A distinguished member of the Better Records Rock and Pop Hall of Fame.
The bottom end is as punchy, well-defined and powerful as they come. There’s plenty of low-end on this record; regrettably most copies suffer from either a lack of bass or a lack of bass definition. I can’t tell you how much you’re missing when the bass isn’t right on this album. (Or if you have the typical bass-shy audiophile speaker, yuck.) When the bass is lacking or ill-defined, the music seems labored; the moment-to-moment rhythmic changes in the songs blur together, and the band just doesn’t swing the way it’s supposed to.
The bass, along with the horn sound, are the two key elements to getting a good copy of this record. The horns are often compressed, making them lose their bite and smearing them together. On some copies you can pick out the trombones and on some copies you can’t; you just hear Horns because the individual instruments are smashed into a congested mess. This is Elvis’ Motown Album; the horns are what bring the music to life. They’re what make this album fun.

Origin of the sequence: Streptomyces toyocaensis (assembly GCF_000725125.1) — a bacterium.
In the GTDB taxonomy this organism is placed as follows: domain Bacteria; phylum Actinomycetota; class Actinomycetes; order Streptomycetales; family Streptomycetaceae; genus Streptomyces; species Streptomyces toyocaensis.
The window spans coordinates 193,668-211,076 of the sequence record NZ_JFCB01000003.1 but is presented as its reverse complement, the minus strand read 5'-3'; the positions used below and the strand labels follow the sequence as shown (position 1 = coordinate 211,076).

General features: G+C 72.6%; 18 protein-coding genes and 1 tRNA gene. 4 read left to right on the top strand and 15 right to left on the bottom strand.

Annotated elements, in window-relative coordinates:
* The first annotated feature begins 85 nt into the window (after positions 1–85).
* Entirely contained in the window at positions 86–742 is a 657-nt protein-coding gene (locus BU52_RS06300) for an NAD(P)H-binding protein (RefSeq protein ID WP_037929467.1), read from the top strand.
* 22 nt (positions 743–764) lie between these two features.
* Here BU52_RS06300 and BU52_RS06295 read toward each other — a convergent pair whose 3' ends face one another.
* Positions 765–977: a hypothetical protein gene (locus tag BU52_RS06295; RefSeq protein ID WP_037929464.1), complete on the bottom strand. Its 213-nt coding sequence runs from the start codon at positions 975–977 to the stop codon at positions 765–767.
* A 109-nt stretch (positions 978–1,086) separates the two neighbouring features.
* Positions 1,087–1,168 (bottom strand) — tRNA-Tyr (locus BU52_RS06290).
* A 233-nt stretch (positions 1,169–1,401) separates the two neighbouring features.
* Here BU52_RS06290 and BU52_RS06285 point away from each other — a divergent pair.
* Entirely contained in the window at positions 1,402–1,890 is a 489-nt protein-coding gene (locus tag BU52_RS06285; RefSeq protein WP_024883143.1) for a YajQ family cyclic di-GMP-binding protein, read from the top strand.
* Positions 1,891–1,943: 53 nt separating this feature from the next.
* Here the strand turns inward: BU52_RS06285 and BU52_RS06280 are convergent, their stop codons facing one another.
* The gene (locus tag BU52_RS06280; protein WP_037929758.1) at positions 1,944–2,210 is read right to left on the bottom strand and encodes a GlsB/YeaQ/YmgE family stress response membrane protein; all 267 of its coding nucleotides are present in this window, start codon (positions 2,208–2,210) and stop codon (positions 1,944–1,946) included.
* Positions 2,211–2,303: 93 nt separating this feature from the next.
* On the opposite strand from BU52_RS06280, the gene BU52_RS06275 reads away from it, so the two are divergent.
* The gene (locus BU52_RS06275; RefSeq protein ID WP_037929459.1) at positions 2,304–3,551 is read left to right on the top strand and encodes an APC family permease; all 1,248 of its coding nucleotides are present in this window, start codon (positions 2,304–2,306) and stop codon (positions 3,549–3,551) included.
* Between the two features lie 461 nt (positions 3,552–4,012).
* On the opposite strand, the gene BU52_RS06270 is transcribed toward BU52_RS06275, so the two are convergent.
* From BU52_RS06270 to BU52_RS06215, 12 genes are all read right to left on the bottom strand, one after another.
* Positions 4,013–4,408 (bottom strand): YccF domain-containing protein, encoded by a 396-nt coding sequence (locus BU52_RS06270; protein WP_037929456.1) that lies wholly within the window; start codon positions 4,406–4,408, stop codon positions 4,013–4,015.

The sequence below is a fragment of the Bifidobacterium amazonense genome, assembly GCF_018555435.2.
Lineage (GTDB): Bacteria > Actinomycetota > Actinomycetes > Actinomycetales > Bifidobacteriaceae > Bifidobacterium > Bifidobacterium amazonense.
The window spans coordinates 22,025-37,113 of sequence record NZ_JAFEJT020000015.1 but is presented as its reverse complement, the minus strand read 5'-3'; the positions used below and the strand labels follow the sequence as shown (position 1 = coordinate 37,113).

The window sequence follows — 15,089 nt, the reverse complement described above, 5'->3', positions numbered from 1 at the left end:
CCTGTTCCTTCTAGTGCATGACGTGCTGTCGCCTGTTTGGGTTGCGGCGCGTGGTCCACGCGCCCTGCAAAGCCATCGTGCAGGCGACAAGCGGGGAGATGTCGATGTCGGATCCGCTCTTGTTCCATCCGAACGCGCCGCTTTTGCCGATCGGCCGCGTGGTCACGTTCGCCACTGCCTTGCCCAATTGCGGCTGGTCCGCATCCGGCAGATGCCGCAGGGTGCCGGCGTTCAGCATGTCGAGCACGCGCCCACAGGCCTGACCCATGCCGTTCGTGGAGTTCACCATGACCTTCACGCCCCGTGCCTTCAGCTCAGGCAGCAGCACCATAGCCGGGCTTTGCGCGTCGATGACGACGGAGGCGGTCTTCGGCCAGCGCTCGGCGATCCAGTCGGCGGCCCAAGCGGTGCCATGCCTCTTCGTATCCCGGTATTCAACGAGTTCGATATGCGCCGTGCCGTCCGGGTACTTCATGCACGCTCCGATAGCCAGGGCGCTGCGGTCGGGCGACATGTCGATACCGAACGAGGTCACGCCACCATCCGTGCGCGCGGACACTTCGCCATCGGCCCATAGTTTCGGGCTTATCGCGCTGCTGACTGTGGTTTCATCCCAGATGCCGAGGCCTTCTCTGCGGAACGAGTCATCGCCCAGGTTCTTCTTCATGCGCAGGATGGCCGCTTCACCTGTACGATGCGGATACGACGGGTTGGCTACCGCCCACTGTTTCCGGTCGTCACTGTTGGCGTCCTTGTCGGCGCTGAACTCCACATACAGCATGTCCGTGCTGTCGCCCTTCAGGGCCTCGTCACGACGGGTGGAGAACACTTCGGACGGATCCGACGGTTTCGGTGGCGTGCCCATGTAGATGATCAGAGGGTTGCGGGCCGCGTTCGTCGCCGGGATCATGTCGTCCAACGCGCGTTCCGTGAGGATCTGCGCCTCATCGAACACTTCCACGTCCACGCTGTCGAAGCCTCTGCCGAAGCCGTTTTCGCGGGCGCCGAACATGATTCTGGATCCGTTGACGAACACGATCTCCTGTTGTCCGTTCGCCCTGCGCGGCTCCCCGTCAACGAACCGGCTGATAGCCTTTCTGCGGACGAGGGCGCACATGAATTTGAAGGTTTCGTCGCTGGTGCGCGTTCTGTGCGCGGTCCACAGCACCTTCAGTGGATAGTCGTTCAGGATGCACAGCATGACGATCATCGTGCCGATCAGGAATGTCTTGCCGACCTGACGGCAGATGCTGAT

On this copy, you get the full-on bottom end WHOMP you paid for, with no loss in control. You can clearly follow Bruce Thomas’s bass lines throughout the songs, a real treat for any music lover. (He and Elvis don’t get along, hence the end of the Attractions as his backing band. I guess we should be thankful for the nine albums on which they were together; many of them are Desert Island Discs for me.) (more…)